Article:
• Mythology Gag: He spouts a number of catchphrases uttered by his previous incarnations such as "Wicked men!" and "Go tell it on the mountain!"
  • Nice Guy: Tough as he is on criminals, the Tick is a friendly, sociable and cheerful fella. His main problems are his lack of intelligence and absolute faith in destiny. He may actually be the nicest version of the character, period.
  • Nigh-Invulnerability: A grenade launcher to the chest just throws him back and makes him consider it "impolite".
  • O.O.C. Is Serious Business: When the Terror pulls a gun on Arthur, Tick abandons his usual cheerful metaphors and polite admonishments, openly threatening the Terror. What's even more frightening is how quietly he delivers his threat, compared to the loud, bombastic manner in which he usually speaks. Even the Terror himself notices this, and it actually causes him to hesitate a little.
    Tick: If you pull that trigger, Terror... I will hurt you.
  • Ping Pong Naïveté: Wise enough to inspire, ignorant enough for cheap gags.
  • Readings Are Off the Scale: A.E.G.I.S. tests heroes' strength using a mechanical arm for them to arm-wrestle with. It's impossible to beat, with the result being calculated from how long it took you to lose. The Tick breaks it.
  • Secret-Identity Identity: Not a fan of them, for exactly this reason.
  • Stepford Smiler: In his down moments, it’s implied that not having any memory of who he is actually does bother him a lot more than he lets on.
  • Stealth Hi/Bye: He has an uncanny ability to silently appear or disappear beside Arthur, despite his size and usual noisiness.
  • Suddenly Fluent in Gibberish: Bakkup the Urmanian police android "speaks" in 56k modem beeps and whistles, but Tick seems to understand him perfectly.
  • Superhero Origin: He doesn't know his, although the show nods to the various guesses and hints dropped with previous versions of the character, without ever committing to any of them. Occasionally even played for a little pathos, though never for long — he spends the better part of two episodes believing he's a robot after meeting Bakkup, even as Arthur insists he's not.
  • Super-Strength: His other main power, apparent from his Nigh-Invulnerability. He possesses the strength of ten, twenty men, "a crowded bus stop full of men!"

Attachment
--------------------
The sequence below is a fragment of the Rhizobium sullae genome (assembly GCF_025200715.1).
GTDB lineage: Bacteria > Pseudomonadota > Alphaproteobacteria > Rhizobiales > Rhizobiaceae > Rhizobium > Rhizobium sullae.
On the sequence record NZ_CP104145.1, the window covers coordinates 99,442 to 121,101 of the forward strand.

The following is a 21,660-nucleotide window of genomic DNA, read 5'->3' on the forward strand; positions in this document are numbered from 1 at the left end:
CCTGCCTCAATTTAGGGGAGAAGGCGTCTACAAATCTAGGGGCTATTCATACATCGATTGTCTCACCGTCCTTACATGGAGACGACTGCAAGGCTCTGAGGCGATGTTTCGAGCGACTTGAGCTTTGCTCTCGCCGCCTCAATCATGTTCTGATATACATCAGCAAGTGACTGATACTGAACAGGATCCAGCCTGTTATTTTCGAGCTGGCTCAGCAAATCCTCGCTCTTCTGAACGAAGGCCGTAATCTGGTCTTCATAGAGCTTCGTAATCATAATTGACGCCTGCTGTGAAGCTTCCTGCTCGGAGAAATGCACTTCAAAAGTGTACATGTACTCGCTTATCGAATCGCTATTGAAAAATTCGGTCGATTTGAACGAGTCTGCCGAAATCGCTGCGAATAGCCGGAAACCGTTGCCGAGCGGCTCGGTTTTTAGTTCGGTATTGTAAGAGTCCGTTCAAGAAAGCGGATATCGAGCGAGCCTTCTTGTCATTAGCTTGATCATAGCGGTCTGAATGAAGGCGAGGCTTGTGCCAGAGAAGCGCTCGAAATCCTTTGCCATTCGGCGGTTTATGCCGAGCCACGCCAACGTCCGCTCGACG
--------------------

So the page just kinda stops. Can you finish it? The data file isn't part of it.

• Thou Shalt Not Kill: He strongly disapproves of killing, as well as heroes who choose to kill such as Overkill. However, villains who get themselves killed are fair game.
  • Weaksauce Weakness: His antennae are highly sensitive, and simply grabbing one can give an opponent the upper hand in a fight.
  • Wrong Genre Savvy: He believed that the flight suit he found during his raid on the Pyramid Gang warehouse was a superhero costume and gave it to Arthur as a gift. It's actually more of an elaborate suicide vest.



Overkill (Esteban)
Portrayed By: Scott Speiser

Reputedly a former AEGIS agent who went rogue, he's now a skull-masked vigilante whose modus operandi is Exactly What It Says on the Tin.

  • '90s Anti-Hero: He's a parody of violent antiheroes and wears black armor that makes him look like a mix of Deathstroke, Deadshot, and The Punisher. Essentially this series' equivalent to Big Shot from the cartoon.
  • Badass Bandolier: He wears a bandolier of shotgun shells despite never using a shotgun on the show.
  • Belligerent Sexual Tension: With Ms. Lint — not entirely unlike Captain Liberty and Batmanuel from the 2001 series, and American Maid and Die Fledermaus from the cartoon.
  • Berserk Button: One from his Mysterious Past: he was not a sidekick, Onward/Midnight was a mascot.
  • Canon Foreigner: Like Ms. Lint, however, he corresponds loosely with the recurring supporting characters from the previous two TV adaptations. Much more loosely than Ms. Lint, in fact — he isn't the style-conscious rake or layabout of either Batmanuel or Die Fledermaus, has nothing to do with bats, and far from being a coward, he's an extremely effective, hyperviolent antihero. He's still the show's resident Batman Expy (mostly through the voice, gadgets, and Ineffectual Loner aspects), ambiguously Hispanic (based on the name Esteban), and has a dysfunctional past relationship and unresolved feelings for Ms. Lint.
    • He's also somewhat resembling the cartoon version of Big Shot (who was an Expy of Punisher).
  • Combat Pragmatist: Willing to use any combat tactic to win, the bloodier the better.
  • Comically Serious: He is a parody of Nineties Anti Heroes. Naturally he's going to take himself a little too seriously.